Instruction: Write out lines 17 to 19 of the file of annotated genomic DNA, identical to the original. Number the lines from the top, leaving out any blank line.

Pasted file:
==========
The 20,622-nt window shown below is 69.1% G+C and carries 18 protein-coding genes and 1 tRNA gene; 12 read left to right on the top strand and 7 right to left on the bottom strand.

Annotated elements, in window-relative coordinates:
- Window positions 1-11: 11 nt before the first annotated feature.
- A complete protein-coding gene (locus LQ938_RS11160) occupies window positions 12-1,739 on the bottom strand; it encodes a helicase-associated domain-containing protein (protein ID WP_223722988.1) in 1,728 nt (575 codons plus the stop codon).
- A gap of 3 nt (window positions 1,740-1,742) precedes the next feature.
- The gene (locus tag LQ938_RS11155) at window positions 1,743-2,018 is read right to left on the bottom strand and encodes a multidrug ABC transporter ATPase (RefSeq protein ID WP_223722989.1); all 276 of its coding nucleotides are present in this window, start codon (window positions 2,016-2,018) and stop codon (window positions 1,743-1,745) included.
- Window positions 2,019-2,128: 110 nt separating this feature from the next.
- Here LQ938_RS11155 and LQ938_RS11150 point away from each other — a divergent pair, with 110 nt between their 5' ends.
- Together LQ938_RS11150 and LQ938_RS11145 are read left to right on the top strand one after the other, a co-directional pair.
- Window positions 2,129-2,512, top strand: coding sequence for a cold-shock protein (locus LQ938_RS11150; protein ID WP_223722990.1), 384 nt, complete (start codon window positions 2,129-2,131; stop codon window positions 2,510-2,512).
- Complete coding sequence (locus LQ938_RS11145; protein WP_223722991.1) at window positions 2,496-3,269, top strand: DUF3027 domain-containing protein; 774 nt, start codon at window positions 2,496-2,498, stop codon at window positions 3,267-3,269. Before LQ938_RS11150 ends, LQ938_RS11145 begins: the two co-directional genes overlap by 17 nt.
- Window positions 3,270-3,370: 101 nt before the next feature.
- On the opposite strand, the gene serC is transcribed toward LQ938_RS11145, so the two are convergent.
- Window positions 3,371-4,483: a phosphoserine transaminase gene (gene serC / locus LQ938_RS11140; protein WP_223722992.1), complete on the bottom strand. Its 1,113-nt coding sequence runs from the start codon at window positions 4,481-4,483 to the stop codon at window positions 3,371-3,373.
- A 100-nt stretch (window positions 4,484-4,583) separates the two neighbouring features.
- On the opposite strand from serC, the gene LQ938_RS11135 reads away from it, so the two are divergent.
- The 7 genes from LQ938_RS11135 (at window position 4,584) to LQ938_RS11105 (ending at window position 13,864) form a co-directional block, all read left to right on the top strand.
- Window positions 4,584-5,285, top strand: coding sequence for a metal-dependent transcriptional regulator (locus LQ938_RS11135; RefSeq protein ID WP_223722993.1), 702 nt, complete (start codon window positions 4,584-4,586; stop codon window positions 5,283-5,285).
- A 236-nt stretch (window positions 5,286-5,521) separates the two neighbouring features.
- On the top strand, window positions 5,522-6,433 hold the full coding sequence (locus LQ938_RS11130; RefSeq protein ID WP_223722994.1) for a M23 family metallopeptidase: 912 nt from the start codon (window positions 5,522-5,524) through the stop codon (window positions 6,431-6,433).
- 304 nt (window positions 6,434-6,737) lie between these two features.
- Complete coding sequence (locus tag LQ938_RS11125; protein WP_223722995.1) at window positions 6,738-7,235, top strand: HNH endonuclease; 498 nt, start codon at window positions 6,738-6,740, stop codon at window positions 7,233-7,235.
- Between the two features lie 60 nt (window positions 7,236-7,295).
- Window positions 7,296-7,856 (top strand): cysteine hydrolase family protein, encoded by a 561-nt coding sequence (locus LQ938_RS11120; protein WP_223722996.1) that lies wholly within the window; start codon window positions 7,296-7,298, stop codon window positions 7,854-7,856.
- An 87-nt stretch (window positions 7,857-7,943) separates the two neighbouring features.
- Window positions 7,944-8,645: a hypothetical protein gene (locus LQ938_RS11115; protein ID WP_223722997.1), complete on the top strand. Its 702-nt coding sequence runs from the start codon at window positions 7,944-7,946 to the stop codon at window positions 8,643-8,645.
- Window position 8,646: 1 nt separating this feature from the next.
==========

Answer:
- The 7 genes from LQ938_RS11135 (at window position 4,584) to LQ938_RS11105 (ending at window position 13,864) form a co-directional block, all read left to right on the top strand.
- Window positions 4,584-5,285, top strand: coding sequence for a metal-dependent transcriptional regulator (locus LQ938_RS11135; RefSeq protein ID WP_223722993.1), 702 nt, complete (start codon window positions 4,584-4,586; stop codon window positions 5,283-5,285).
- A 236-nt stretch (window positions 5,286-5,521) separates the two neighbouring features.